As the journalism industry changes over time so does the need to prepare students for those changes, the Schieffer School of Journalism's namesake said at Tuesday's ribbon-cutting ceremony marking the renovation and expansion of Moudy Building South, home of the College of Communication.
Bob Schieffer, university alumnus and chief Washington correspondent for CBS News, said that as long as there's a need for accurate information, there will always be a need for trained journalists to provide the information.
His high school friends called him foolish for skipping his high school senior year, but senior finance and entrepreneurial management major Ian Magladry has no regrets.
He enrolled at TCU as a freshman his senior year of high school at 16 years old with only one thing in mind: getting ahead. This December, he graduates at 20 with a 3.6 GPA from the Neeley School of Business.
"The real source of motivation is getting things accomplished," Magladrysaid.
In 2006, Muhammad Yunus won the Nobel Peace Prize for starting the first world movement to abolish poverty through micro-lending, a practice of giving small loans to the poor to help them financially support themselves.
Today, the Financial Management Association used his vision to create a microfinance committee of four to five students to provide financial assistance to the world's working poor.
The idea for the microfinance fund began from a class project, said Travis Gallatin, president of Financial Management Association.
Paige Zinsou, a sophomore premajor, checked the box for Black/African-American when applying to college, but she feels that if she would've checked the box as white, she would still have all the qualifications to be admitted at TCU.
Zinsou has checked black most of her life since middle school, but occasionally she changes it up. Zinzou's mother is Caucasian and her father is of African descent. When Zinzou asked her mother about what she should choose, her mother told her about a pre-kindergarten application she filled out on Paige's behalf.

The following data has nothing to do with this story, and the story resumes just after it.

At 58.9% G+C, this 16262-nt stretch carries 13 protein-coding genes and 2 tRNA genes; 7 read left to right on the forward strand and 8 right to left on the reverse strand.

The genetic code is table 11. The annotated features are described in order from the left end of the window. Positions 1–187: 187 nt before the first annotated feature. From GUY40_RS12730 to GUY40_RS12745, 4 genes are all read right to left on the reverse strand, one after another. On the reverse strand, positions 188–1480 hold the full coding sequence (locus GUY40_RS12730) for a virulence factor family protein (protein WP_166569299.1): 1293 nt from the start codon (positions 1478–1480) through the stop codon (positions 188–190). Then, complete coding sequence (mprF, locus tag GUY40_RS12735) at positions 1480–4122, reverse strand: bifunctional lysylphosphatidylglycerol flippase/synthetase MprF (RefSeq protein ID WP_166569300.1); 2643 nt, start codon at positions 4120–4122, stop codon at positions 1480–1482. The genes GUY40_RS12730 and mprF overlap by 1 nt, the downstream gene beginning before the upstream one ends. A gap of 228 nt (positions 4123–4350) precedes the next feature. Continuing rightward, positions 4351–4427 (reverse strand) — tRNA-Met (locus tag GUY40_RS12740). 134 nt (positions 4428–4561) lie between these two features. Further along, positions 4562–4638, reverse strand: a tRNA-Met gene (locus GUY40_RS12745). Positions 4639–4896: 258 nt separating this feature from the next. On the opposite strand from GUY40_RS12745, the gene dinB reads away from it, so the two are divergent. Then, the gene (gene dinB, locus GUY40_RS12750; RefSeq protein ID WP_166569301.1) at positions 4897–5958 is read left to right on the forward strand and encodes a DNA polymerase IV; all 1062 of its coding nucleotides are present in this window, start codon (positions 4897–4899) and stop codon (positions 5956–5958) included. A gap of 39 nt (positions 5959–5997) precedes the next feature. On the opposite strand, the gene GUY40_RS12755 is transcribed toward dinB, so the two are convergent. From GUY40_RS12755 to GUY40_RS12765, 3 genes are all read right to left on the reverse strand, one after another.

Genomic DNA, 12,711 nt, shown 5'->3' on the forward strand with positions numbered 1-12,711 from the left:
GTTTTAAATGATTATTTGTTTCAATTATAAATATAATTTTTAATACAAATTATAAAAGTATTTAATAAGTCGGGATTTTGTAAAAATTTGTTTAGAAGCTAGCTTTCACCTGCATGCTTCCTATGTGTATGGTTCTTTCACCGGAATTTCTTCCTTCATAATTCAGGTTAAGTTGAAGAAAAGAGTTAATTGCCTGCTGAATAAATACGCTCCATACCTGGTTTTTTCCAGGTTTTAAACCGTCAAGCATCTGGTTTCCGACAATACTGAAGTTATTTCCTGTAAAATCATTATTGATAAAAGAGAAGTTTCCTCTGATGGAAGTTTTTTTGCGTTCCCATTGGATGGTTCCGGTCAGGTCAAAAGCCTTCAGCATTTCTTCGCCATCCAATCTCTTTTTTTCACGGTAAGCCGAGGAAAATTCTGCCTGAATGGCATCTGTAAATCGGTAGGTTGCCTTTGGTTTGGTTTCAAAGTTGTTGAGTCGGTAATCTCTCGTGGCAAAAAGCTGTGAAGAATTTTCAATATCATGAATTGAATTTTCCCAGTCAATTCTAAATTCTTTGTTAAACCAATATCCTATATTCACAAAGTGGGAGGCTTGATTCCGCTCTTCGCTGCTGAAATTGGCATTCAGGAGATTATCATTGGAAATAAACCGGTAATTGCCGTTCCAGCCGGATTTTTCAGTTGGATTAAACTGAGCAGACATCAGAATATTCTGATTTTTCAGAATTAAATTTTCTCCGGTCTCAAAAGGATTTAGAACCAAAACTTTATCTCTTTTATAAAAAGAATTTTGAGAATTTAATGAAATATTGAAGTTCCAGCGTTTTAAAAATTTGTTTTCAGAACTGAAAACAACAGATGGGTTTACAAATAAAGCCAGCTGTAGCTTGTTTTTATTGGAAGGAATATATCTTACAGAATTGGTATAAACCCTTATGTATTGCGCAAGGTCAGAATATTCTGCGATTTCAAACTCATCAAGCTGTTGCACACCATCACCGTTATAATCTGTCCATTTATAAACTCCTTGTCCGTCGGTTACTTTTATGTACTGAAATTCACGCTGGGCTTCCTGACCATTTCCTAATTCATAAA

In response to the growing economic crisis, the Neeley School of Business, along with the Luther King Capital Management Center for financial studies and the Fort Worth Business Press, will host an economic summit for the local business community today at the Brown-Lupton University Union.
Robert Francis, editor of the Fort Worth Business Press, said the idea for the summit came from the number of Fort Worth Business Press readers who focused on articles written on economic issues and questions that bankers have received from customers.
Successful leadership in business includes motivating others into giving their best to the organization and embracing employees' different cultural backgrounds, an American Airlines executive told MBA students Tuesday at a Neeley Speaker Series event.
Denise Lynn, vice president for global human resources services at American Airlines, said one thing all people have in common, regardless of their background, is the desire to be appreciated.
"Diversity starts with the point that a person has a different life story," Lynn said.
Business students can count on a top notch education at the Neeley School of Business, according to The Princeton Review.
The Princeton Review ranked the Neeley School of Business as one of the top business schools in the nation in the 2009 edition guidebook released in October.
The 2009 guidebook features 296 of the nation's top business schools. Princeton Review doesn't rank schools in numerical order. Instead, the guidebook features a two-page profile with detailed information on tuition, admissions and other information.
Financial companies are shedding jobs across the nation, but the Neeley School of Business expects MBA applications to continue to increase, a Neeley official said.
Bill Cron, associate dean for graduate programs, said it's too early in the application cycle at the Neeley school to determine any increases, but he feels confident that applications will increase as they have in the past.
The Neeley School of Business honors and leadership programs will host an event on social entrepreneurship today in hopes of teaching students and the community about using their business sense to make their world a better place, an event organizer said.
Beata Jones, director of the Neeley Fellows Program, said the event originated from the junior Neeley Fellows class because of its interest in social entrepreneurship.
"We have gotten the Neeley School on board to really promote the whole topic of social entrepreneurship to the Neeley community," Jones said.
Three cancer specialists will provide information to women on how to reduce their risk for developing cancer Saturday when the university hosts its first Smart Women: Discussions on Women's Cancer Prevention seminar.
With Gynecological Cancer Awareness Month in September and Breast Cancer Month in October, the event will be held annually in September and will focus on various forms of cancer, said Suzy Lockwood, associate professor and director of the TCU center for Oncology Research and Education.